The article presents a failed plan of emigration of German colonists to Chile during the first half of the 50’s. Previous scholarship has explored the organization and development of this agricultural project. Here we add reflection on the ways in which the post-war upheavals, and the problem of European displacements, affected the relation between Germany and Chile during this period. There has been no previous attempt to explain the impact of the cold war on this remote place, but it is worthy of consideration from both the German and Chilean point of view. The project broke down, though, in light of national interests of both states. Even though the soil was bad, President González Videla held fast to the project, given the prestige involved. On the other hand, the workers that had been elected for this purpose were hardly prepared. Problems with the language, inadequate professions, as well as the conduct of the colonists, made the project enormously difficult. It is hard to resist the impression that the German government intended to get rid of a part of its own population coming from the east-European area, which was considered hard to integrate. The return of the expatriates is a significant illustration of the end of long-term circulation between the eastern-European, the western-European, and the transatlantic world, and also of the end of transatlantic European migration to South America.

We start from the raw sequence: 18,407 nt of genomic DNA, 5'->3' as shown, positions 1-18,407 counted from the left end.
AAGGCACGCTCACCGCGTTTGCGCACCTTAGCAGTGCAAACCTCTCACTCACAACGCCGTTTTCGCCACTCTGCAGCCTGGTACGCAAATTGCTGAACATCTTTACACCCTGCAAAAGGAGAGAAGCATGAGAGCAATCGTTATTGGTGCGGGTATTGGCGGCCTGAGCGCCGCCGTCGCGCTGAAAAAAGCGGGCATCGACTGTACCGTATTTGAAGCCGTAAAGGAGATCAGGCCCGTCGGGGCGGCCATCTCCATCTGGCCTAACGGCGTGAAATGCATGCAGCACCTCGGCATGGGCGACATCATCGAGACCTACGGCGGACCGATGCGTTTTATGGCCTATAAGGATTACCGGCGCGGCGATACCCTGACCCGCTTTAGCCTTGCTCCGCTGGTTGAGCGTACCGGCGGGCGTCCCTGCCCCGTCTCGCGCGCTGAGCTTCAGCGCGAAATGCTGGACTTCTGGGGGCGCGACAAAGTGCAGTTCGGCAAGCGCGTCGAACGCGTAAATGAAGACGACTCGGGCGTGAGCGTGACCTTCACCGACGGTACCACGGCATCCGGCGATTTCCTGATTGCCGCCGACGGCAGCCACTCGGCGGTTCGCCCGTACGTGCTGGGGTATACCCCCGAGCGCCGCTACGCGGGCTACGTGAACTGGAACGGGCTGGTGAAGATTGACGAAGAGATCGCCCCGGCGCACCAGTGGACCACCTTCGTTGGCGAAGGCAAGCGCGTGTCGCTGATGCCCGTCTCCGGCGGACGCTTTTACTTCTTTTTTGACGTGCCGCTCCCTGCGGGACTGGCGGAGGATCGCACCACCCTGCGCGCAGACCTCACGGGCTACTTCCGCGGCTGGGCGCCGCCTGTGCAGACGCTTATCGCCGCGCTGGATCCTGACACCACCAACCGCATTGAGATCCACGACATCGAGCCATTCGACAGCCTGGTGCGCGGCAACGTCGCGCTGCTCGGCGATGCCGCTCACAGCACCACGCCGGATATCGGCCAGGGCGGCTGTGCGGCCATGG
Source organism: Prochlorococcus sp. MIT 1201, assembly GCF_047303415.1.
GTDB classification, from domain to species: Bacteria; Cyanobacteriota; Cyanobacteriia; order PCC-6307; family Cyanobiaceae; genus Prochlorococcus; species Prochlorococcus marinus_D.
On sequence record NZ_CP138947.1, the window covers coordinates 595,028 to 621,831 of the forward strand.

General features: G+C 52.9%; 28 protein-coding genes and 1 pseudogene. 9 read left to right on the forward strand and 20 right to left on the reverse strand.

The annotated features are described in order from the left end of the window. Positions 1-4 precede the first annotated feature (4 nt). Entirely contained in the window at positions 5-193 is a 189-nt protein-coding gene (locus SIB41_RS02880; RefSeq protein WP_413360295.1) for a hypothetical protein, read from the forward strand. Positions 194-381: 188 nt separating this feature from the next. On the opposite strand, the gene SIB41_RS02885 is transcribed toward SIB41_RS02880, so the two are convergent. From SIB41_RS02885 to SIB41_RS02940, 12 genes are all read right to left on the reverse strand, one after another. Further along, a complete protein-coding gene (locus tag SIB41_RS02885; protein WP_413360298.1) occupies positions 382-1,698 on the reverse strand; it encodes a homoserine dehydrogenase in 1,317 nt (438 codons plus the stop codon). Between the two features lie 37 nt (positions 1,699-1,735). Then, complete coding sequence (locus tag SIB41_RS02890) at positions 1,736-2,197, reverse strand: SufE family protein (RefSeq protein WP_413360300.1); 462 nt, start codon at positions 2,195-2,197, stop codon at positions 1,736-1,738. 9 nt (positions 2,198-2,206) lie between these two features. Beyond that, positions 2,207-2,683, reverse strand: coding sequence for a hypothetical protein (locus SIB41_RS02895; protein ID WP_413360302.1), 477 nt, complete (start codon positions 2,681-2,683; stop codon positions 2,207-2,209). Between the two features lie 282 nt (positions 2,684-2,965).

|Translated title of the contribution||"The most tragic chapter in German migration history of the postwar period": The failure of the German migration and settlement project near La Serena, Chile, in the 1950s|
|Number of pages||34|
|Journal||Jahrbuch fuer Geschichte Lateinamerikas/Anuario de Historia de America Latina|
|State||Published - 2018|